Cube numbers (perfect cubes)


Cube numbers are also called perfect cubes.


Each cube number is the cube of a whole number - i.e. the result of multiplying a whole number by itself twice.


The first perfect cube is 1 ...


... and results from multiplying 1 by itself twice


1 cubed   =   1³   =   1  x  1  x  1   =   1

(remember ³ means cubed)


It can be represented by a single block



The second perfect cube is 8 ...


... produced by multiplying 2 by itself twice


2 cubed   =   2³   =   2  x  2  x  2   =   8


Imagine 8 blocks arranged in a 2 by 2 by 2 pattern



You may find it helpful to try building this arrangement using kids' building blocks.


You can see 7 out of 8 blocks in the above image - the 8th block is round the back, hidden from view!


The third perfect cube is 27


The calculation looks like this


3 cubed   =   3³   =   3  x  3  x  3   =   27


and here's the block pattern (27 blocks arranged in a 3 by 3 by 3 pattern)



You can see 19 out of 27 blocks in this image - again the remaining blocks are 'hiding' round the back.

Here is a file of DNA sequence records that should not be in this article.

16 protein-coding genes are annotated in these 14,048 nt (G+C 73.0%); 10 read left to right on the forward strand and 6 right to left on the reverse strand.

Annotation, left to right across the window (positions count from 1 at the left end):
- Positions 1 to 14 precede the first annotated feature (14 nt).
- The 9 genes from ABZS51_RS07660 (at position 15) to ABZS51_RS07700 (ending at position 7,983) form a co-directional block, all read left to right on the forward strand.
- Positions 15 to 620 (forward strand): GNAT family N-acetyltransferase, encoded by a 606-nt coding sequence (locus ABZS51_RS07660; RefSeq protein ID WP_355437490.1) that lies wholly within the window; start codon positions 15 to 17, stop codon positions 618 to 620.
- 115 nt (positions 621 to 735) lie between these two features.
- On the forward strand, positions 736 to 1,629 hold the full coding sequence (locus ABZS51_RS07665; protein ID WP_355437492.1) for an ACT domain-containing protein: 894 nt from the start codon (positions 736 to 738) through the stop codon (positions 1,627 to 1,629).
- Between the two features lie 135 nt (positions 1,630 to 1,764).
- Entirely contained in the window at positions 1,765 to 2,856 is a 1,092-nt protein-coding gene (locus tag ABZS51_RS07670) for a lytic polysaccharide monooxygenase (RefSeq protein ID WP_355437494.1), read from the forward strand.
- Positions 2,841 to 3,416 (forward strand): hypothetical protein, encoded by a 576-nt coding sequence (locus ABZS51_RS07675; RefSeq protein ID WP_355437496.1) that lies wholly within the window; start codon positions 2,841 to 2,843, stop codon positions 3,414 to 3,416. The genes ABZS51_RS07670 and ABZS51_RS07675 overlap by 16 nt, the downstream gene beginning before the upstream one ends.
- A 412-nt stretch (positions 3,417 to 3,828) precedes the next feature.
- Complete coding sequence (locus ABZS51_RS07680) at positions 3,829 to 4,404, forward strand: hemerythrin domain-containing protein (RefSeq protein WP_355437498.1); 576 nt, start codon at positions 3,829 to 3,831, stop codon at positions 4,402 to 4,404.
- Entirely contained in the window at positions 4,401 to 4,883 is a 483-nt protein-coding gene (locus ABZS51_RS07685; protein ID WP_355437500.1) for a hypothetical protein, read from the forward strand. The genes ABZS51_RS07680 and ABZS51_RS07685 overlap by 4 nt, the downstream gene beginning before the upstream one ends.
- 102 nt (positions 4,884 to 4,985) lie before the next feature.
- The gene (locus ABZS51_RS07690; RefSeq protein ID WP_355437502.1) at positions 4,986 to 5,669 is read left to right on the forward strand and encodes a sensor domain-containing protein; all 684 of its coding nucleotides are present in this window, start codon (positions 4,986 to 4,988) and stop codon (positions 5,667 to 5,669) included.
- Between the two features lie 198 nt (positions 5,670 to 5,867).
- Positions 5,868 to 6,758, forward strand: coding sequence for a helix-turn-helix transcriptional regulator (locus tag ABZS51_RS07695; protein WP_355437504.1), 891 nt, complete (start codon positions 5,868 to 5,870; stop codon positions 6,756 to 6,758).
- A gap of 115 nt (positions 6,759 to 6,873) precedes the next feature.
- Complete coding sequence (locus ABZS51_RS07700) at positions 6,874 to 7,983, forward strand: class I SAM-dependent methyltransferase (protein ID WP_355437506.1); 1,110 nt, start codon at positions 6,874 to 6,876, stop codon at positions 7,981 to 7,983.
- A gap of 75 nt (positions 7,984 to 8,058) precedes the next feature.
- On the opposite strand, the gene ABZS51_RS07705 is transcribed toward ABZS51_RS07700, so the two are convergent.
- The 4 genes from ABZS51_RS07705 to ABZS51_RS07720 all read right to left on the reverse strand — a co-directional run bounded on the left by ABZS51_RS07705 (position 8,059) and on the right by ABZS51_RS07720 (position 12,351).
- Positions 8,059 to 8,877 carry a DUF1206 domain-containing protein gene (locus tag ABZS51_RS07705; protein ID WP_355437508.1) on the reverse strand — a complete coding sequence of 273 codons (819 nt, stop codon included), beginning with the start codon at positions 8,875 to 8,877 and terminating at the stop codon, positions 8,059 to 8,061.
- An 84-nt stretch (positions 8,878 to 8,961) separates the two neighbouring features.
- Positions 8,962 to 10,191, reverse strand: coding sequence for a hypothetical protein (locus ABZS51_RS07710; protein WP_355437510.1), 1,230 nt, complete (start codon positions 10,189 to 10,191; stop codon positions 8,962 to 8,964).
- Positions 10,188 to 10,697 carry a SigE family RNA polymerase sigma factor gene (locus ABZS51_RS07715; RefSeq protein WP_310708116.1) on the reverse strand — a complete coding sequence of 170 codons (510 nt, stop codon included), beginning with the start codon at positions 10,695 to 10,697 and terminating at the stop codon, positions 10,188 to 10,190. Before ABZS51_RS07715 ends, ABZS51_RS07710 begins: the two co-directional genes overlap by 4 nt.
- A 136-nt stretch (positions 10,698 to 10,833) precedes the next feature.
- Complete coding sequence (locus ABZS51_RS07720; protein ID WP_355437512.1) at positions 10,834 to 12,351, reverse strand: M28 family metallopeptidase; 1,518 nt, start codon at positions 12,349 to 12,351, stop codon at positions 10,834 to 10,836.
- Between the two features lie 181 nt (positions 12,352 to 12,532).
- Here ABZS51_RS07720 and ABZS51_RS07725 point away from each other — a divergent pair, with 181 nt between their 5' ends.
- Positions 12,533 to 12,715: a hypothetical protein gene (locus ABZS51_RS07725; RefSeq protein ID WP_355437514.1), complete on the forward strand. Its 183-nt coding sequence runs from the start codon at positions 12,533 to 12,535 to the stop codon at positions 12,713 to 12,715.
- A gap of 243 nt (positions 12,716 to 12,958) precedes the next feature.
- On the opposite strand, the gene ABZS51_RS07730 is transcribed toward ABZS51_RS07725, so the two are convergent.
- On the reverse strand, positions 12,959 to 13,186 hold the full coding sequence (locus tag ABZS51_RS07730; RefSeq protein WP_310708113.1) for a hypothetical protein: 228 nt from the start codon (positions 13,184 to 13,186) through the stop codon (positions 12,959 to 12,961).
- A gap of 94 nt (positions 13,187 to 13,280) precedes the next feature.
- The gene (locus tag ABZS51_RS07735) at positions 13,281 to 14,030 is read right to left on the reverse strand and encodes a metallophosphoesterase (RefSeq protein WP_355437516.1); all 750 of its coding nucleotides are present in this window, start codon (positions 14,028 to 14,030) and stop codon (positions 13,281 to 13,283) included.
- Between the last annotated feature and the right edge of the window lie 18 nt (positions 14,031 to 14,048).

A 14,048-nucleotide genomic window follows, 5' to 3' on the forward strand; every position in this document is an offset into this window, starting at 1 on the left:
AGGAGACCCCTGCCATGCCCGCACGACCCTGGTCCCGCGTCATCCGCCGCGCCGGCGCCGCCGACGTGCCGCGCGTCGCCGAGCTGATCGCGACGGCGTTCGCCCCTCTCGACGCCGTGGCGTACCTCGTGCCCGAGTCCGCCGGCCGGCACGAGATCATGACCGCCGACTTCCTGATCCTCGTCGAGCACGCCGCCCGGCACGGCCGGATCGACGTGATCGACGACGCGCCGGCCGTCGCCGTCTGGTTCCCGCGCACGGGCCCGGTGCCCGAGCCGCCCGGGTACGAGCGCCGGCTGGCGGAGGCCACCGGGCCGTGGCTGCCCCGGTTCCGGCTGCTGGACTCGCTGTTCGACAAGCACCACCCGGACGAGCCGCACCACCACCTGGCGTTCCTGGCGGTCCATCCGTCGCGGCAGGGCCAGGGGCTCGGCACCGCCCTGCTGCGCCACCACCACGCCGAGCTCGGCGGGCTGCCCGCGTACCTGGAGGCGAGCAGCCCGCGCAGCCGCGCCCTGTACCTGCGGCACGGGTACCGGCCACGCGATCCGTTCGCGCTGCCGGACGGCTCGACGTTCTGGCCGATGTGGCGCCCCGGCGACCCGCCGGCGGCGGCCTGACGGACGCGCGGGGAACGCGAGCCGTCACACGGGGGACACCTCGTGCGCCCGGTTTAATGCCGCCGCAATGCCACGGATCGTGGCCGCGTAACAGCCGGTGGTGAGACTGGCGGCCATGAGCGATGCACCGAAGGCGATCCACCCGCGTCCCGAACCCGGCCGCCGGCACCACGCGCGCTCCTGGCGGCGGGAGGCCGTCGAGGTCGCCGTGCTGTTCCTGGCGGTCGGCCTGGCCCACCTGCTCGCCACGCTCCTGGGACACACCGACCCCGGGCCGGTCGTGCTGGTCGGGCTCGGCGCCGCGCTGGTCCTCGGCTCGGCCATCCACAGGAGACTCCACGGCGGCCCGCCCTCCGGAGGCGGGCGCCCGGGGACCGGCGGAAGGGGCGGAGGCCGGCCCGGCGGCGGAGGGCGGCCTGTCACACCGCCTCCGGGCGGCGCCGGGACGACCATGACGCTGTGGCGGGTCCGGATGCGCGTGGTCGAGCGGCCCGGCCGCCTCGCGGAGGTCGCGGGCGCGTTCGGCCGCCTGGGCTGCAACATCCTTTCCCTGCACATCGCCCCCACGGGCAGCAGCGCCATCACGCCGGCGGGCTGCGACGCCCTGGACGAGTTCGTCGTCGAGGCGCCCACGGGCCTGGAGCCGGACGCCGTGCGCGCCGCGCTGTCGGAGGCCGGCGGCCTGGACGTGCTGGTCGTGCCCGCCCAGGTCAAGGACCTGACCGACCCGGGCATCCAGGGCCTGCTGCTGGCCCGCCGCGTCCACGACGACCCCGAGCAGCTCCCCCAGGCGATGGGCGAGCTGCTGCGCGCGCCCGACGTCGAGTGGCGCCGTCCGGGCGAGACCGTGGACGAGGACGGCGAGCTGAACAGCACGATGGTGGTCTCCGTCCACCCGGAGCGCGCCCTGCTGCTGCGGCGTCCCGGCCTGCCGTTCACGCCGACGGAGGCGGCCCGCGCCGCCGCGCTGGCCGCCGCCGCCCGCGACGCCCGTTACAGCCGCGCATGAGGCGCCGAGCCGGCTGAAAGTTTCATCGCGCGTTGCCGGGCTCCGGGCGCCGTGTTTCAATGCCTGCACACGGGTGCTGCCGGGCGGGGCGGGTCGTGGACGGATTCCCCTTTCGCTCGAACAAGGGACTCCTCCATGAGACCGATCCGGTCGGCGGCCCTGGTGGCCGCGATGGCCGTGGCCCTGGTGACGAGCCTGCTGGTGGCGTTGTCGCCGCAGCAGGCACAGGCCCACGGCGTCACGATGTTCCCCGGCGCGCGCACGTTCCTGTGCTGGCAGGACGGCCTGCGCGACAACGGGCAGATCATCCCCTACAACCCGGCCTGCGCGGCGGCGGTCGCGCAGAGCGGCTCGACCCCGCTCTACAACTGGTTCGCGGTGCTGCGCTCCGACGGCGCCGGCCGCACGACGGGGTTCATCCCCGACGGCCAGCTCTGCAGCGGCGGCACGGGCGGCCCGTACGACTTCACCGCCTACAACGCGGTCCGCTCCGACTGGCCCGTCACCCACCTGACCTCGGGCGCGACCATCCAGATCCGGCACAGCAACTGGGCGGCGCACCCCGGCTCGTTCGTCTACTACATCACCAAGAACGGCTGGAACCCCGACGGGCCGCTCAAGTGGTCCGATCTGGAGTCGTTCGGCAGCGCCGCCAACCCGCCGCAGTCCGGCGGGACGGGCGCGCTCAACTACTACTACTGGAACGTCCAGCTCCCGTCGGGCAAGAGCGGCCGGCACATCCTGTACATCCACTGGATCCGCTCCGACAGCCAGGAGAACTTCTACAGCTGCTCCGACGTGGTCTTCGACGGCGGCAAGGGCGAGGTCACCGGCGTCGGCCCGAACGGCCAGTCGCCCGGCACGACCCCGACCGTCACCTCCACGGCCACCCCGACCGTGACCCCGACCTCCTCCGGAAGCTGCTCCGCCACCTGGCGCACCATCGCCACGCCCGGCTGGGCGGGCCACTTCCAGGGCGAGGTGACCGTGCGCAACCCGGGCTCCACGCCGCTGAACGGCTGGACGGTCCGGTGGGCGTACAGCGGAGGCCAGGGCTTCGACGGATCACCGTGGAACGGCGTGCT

Try working out the fourth to tenth perfect cubes


Compare your calculations to the following


4 cubed   =   4³   =   4  x  4  x  4   =   64


5 cubed   =   5³   =   5  x  5  x  5   =   125


6 cubed   =   6³   =   6  x  6  x  6   =   216


7 cubed   =   7³   =   7  x  7  x  7   =   343


8 cubed   =   8³   =   8  x  8  x  8   =   512


9 cubed   =   9³   =   9  x  9  x  9   =   729


10 cubed   =   10³   =   10  x  10  x  10   =   1000


- the fourth to tenth numbers are 64, 125, 216, 343, 512, 729 and 1000.


Imagine blocks arranged in the following patterns

  • 4 by 4 by 4
  • 5 by 5 by 5
  • 6 by 6 by 6
  • 7 by 7 by 7
  • 8 by 8 by 8
  • 9 by 9 by 9
  • 10 by 10 by 10


Let's summarize cube numbers


The first ten cube Nºs in sequence are



To work out the nth term in this sequence use the formula

nth term  =  n³


You can use the xy key on your calculator if you like. For instance, to calculate the 11th term/cube Nº, enter 11, press xy, then 3, followed by the equals sign (=). You may need to press a shift or 2nd function button to access xy. The display on your calculator should show 1331.


To learn more about number sequences click here.


For other related topics click:

Cube roots

Square numbers

Square roots


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